Rob99

Best (i.e. easiest!) way to level floor?

Recommended Posts

I have a utility room with an existing screeded floor which is out of level by around 10mm in a distance of 2m so quite noticeable. Where I've been doing the other existing floors I have only need to do odd patches with latex prior to gluing my Wunda floor heating panels down.

 

The room is only 2.5x2m so quite small but would take several bags of latex and a few separate layers to get it nice and level and I assume there must be a better and easier way to do it. The finish doesn't have to be perfect as it will have the heating panels on top but it does need to be level.

 

Any advice or recommendations gratefully received.

 

Cheers

 

Share this post


Link to post
Share on other sites

Do you have the details for this?

Share this post


Link to post
Share on other sites

Rob I used setcrete deepbase does up to 50mm

  • Thanks 1

Share this post


Link to post
Share on other sites

Thanks for that. Just googled it and seems ideal although i will probably have to do it in 2 halfs as a bag only does just over 2m2

 

Did you find it flows and levels itself quite well? I have found with some latex compounds that they don't flow that well which sort of defeats the object of them being "self levelling"

Share this post


Link to post
Share on other sites

Why can't u mix 2 lots at once

  • Like 1

Share this post


Link to post
Share on other sites

You need to wet the floor until it’s sopping with a mop, then mix the SLC with an extra pint of water per bag and you’ll find its better than as by the bag instructions. It won’t fully self level but will if you trowel it carefully. 

Share this post


Link to post
Share on other sites

setcrete is really good quality stuff. It's actually a re-badged FBall product . The deep base is good, I used some just last week but it does have a grittier grain size and can be a bit harder to feather out thin. I would only use it for a deeper application. For 10mm or so, I would use the setcrete high performance levelling compound. This is good up to 15mm in a single application, is much less gritty and in my experience does flow and level slightly better. My theory is the deep base has a slightly gluey nature which is necessary to hold the aggreagete in suspension in a deeper fill. With setcrete you'll need to prime rather than wet the subfloor, read the prep guidance.  Use the Fball/setcrete primer, it's green stuff, acrylic based. Adding a little extra water does help it flow but from memory it's recommend to use about 3.5l per bag, and I've added an extra 250mm to 350mm or so. Too much extra water and the suspension of the fine aggregates can be affected.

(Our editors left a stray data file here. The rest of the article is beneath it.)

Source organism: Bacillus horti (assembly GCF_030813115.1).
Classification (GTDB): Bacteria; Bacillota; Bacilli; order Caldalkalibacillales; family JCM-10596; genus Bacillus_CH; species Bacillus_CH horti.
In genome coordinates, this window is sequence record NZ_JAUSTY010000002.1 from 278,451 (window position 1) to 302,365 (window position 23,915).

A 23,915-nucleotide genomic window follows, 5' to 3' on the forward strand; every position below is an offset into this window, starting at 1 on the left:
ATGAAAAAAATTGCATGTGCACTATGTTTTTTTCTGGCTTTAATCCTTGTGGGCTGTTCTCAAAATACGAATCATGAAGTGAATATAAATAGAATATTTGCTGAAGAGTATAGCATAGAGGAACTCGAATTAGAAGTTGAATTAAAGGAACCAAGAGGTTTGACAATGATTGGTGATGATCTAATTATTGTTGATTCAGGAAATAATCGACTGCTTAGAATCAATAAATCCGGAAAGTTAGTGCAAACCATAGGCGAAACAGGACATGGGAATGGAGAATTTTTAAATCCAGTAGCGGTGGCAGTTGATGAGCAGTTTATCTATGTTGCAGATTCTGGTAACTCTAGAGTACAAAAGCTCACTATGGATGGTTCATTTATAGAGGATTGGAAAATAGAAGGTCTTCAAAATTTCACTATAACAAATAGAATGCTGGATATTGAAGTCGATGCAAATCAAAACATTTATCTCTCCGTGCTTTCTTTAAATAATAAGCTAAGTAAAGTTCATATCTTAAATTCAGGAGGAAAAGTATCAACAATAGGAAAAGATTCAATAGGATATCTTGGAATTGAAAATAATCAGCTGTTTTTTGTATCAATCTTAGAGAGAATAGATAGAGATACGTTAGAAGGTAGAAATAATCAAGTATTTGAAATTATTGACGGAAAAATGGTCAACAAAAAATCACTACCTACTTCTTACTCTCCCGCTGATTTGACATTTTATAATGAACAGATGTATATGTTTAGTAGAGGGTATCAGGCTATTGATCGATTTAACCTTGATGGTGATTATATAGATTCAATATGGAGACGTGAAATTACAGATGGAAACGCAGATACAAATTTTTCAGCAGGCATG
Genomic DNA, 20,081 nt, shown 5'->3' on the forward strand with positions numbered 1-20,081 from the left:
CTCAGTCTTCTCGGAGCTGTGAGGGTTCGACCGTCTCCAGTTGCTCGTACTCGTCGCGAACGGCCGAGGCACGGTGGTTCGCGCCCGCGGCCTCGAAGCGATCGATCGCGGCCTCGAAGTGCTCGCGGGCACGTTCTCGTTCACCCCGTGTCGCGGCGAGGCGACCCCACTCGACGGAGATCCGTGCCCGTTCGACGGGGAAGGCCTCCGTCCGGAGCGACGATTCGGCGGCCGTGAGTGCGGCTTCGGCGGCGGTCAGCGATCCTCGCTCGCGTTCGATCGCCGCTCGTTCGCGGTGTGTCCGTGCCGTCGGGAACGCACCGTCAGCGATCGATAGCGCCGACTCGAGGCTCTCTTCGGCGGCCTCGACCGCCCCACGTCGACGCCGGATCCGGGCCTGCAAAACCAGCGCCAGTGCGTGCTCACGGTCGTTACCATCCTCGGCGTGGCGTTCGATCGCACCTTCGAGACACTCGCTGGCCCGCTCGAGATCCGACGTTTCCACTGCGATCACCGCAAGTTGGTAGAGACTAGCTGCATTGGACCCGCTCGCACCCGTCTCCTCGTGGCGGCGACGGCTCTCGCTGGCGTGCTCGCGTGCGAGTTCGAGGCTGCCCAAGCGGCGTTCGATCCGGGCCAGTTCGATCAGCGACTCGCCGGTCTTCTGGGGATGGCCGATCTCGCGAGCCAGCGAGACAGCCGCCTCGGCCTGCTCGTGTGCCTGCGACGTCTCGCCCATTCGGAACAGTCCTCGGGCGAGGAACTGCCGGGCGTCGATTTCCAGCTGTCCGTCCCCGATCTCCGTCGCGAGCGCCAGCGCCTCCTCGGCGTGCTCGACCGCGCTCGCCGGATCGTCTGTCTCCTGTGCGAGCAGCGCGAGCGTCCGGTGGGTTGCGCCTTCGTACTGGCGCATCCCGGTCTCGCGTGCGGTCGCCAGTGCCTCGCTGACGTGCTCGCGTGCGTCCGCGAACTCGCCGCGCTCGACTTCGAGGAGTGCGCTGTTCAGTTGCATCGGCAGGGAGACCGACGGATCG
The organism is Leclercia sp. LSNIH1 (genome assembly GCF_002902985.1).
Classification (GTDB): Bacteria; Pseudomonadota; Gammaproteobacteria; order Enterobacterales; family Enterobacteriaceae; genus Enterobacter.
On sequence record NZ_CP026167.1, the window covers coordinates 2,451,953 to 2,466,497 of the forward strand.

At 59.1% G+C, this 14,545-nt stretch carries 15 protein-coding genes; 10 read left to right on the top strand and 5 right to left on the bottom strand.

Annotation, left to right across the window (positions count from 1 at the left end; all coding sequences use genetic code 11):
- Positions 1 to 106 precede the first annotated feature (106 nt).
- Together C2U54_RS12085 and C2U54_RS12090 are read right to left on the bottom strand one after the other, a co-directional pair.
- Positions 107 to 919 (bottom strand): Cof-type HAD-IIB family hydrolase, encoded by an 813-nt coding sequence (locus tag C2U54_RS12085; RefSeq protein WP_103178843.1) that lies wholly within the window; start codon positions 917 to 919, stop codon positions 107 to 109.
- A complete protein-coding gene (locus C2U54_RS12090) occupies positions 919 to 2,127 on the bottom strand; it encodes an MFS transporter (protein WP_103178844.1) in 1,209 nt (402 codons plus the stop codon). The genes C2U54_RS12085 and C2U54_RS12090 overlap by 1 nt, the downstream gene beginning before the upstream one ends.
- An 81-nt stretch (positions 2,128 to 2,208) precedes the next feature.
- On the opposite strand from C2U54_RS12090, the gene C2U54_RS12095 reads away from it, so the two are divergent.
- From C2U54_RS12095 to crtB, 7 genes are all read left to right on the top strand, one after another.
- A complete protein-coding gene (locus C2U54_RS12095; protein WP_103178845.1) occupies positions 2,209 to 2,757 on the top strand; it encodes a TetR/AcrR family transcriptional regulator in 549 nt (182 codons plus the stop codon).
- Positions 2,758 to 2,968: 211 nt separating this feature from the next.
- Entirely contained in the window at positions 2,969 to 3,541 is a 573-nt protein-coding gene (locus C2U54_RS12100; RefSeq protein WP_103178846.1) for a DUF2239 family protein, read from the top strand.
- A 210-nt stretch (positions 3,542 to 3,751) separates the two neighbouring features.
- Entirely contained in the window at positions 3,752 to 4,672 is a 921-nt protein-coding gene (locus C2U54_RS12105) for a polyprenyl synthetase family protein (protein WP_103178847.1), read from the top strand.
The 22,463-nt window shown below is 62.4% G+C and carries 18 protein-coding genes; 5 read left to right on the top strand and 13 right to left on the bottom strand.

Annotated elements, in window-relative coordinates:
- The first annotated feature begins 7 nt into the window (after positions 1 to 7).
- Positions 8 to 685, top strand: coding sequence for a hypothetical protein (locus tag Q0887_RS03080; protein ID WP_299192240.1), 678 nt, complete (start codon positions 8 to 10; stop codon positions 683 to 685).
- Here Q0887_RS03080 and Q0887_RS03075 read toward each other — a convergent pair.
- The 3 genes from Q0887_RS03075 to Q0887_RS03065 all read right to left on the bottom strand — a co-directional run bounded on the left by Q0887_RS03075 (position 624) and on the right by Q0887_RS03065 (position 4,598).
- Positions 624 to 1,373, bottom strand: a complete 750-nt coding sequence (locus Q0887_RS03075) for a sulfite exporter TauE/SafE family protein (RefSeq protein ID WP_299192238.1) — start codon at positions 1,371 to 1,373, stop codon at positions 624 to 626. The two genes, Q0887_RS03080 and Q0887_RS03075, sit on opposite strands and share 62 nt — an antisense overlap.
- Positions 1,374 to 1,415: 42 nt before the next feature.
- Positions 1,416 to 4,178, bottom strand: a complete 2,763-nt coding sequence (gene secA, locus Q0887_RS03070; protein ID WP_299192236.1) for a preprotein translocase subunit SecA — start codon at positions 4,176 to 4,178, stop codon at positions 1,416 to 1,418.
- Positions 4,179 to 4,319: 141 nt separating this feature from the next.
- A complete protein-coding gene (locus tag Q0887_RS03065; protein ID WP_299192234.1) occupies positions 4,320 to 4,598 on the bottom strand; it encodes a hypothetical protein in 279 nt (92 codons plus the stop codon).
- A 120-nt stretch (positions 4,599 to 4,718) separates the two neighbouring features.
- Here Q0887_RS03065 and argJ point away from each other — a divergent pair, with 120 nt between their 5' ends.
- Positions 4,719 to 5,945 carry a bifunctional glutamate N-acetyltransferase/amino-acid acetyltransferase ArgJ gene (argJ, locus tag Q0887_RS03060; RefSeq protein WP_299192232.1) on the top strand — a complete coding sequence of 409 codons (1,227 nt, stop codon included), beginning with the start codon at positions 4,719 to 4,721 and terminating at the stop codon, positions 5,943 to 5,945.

I've used a fair bit of this over the years, just remember these are smoothing compounds which have self levelling properties to varying degrees, they don't self level all on their own! They all  need a degree of trowelling out and careful pouring. A spiked roller brings it up to a lovely, pin hole free finish and removes trowel lines, but overkill for a one off job. 

 

one last tip - you can stick some window packers of appropriate size across the floor to guide your levels as your pour.

 

 

 

 

  • Like 1
  • Thanks 1

Share this post


Link to post
Share on other sites
On 09/03/2019 at 06:33, Oz07 said:

Why can't u mix 2 lots at once

Mainly because the work time is generally around 20 minutes and it takes at least 10-15 minutes to pour, trowel and feather off the edges. Unfortunately I don't have anyone who can mix a second batch whilst I do the first.

Share this post


Link to post
Share on other sites
21 hours ago, MarkyP said: